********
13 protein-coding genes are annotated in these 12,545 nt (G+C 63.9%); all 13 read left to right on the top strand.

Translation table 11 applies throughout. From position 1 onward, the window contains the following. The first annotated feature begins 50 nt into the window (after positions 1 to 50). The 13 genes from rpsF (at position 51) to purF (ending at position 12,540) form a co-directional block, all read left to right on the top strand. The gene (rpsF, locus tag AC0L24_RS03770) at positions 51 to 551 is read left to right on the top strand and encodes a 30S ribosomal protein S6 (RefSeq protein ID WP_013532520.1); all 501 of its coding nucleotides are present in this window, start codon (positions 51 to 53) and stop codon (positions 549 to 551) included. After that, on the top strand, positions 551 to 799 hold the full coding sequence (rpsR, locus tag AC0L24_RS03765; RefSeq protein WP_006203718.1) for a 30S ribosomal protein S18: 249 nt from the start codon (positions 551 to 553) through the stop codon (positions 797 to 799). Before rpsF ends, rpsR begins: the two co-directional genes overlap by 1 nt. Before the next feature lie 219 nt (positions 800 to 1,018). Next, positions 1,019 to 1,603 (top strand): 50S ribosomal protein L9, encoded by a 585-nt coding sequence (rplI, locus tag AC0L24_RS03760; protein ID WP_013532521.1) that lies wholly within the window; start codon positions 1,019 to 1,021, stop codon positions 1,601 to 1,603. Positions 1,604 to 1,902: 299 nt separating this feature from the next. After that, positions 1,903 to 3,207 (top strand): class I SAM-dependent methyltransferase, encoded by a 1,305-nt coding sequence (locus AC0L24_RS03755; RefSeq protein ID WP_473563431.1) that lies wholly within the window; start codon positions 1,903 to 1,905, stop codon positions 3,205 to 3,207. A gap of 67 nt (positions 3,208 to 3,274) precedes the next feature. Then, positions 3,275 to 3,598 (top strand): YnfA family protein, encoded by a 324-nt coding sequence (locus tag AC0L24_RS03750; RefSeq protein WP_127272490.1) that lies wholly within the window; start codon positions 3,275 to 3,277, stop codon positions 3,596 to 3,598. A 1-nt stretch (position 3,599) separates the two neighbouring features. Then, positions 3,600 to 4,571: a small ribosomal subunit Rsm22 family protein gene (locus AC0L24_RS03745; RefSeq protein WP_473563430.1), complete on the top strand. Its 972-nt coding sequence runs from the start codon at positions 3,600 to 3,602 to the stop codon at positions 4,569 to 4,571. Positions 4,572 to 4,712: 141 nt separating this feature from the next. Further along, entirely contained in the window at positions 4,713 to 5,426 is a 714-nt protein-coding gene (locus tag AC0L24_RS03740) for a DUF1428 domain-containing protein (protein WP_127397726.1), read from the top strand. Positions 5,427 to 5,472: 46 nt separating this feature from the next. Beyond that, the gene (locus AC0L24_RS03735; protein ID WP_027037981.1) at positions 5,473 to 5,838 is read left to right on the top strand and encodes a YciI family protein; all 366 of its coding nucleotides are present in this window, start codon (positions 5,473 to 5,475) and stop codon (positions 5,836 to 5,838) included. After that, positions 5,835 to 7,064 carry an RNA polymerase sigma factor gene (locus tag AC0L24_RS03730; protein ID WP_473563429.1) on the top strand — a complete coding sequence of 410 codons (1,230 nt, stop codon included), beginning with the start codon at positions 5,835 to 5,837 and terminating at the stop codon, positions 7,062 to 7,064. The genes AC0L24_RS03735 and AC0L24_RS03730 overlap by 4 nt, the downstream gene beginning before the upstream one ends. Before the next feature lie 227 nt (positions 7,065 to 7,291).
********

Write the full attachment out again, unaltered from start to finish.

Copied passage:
13 protein-coding genes are annotated in these 12,545 nt (G+C 63.9%); all 13 read left to right on the top strand.

Translation table 11 applies throughout. From position 1 onward, the window contains the following. The first annotated feature begins 50 nt into the window (after positions 1 to 50). The 13 genes from rpsF (at position 51) to purF (ending at position 12,540) form a co-directional block, all read left to right on the top strand. The gene (rpsF, locus tag AC0L24_RS03770) at positions 51 to 551 is read left to right on the top strand and encodes a 30S ribosomal protein S6 (RefSeq protein ID WP_013532520.1); all 501 of its coding nucleotides are present in this window, start codon (positions 51 to 53) and stop codon (positions 549 to 551) included. After that, on the top strand, positions 551 to 799 hold the full coding sequence (rpsR, locus tag AC0L24_RS03765; RefSeq protein WP_006203718.1) for a 30S ribosomal protein S18: 249 nt from the start codon (positions 551 to 553) through the stop codon (positions 797 to 799). Before rpsF ends, rpsR begins: the two co-directional genes overlap by 1 nt. Before the next feature lie 219 nt (positions 800 to 1,018). Next, positions 1,019 to 1,603 (top strand): 50S ribosomal protein L9, encoded by a 585-nt coding sequence (rplI, locus tag AC0L24_RS03760; protein ID WP_013532521.1) that lies wholly within the window; start codon positions 1,019 to 1,021, stop codon positions 1,601 to 1,603. Positions 1,604 to 1,902: 299 nt separating this feature from the next. After that, positions 1,903 to 3,207 (top strand): class I SAM-dependent methyltransferase, encoded by a 1,305-nt coding sequence (locus AC0L24_RS03755; RefSeq protein ID WP_473563431.1) that lies wholly within the window; start codon positions 1,903 to 1,905, stop codon positions 3,205 to 3,207. A gap of 67 nt (positions 3,208 to 3,274) precedes the next feature. Then, positions 3,275 to 3,598 (top strand): YnfA family protein, encoded by a 324-nt coding sequence (locus tag AC0L24_RS03750; RefSeq protein WP_127272490.1) that lies wholly within the window; start codon positions 3,275 to 3,277, stop codon positions 3,596 to 3,598. A 1-nt stretch (position 3,599) separates the two neighbouring features. Then, positions 3,600 to 4,571: a small ribosomal subunit Rsm22 family protein gene (locus AC0L24_RS03745; RefSeq protein WP_473563430.1), complete on the top strand. Its 972-nt coding sequence runs from the start codon at positions 3,600 to 3,602 to the stop codon at positions 4,569 to 4,571. Positions 4,572 to 4,712: 141 nt separating this feature from the next. Further along, entirely contained in the window at positions 4,713 to 5,426 is a 714-nt protein-coding gene (locus tag AC0L24_RS03740) for a DUF1428 domain-containing protein (protein WP_127397726.1), read from the top strand. Positions 5,427 to 5,472: 46 nt separating this feature from the next. Beyond that, the gene (locus AC0L24_RS03735; protein ID WP_027037981.1) at positions 5,473 to 5,838 is read left to right on the top strand and encodes a YciI family protein; all 366 of its coding nucleotides are present in this window, start codon (positions 5,473 to 5,475) and stop codon (positions 5,836 to 5,838) included. After that, positions 5,835 to 7,064 carry an RNA polymerase sigma factor gene (locus tag AC0L24_RS03730; protein ID WP_473563429.1) on the top strand — a complete coding sequence of 410 codons (1,230 nt, stop codon included), beginning with the start codon at positions 5,835 to 5,837 and terminating at the stop codon, positions 7,062 to 7,064. The genes AC0L24_RS03735 and AC0L24_RS03730 overlap by 4 nt, the downstream gene beginning before the upstream one ends. Before the next feature lie 227 nt (positions 7,065 to 7,291).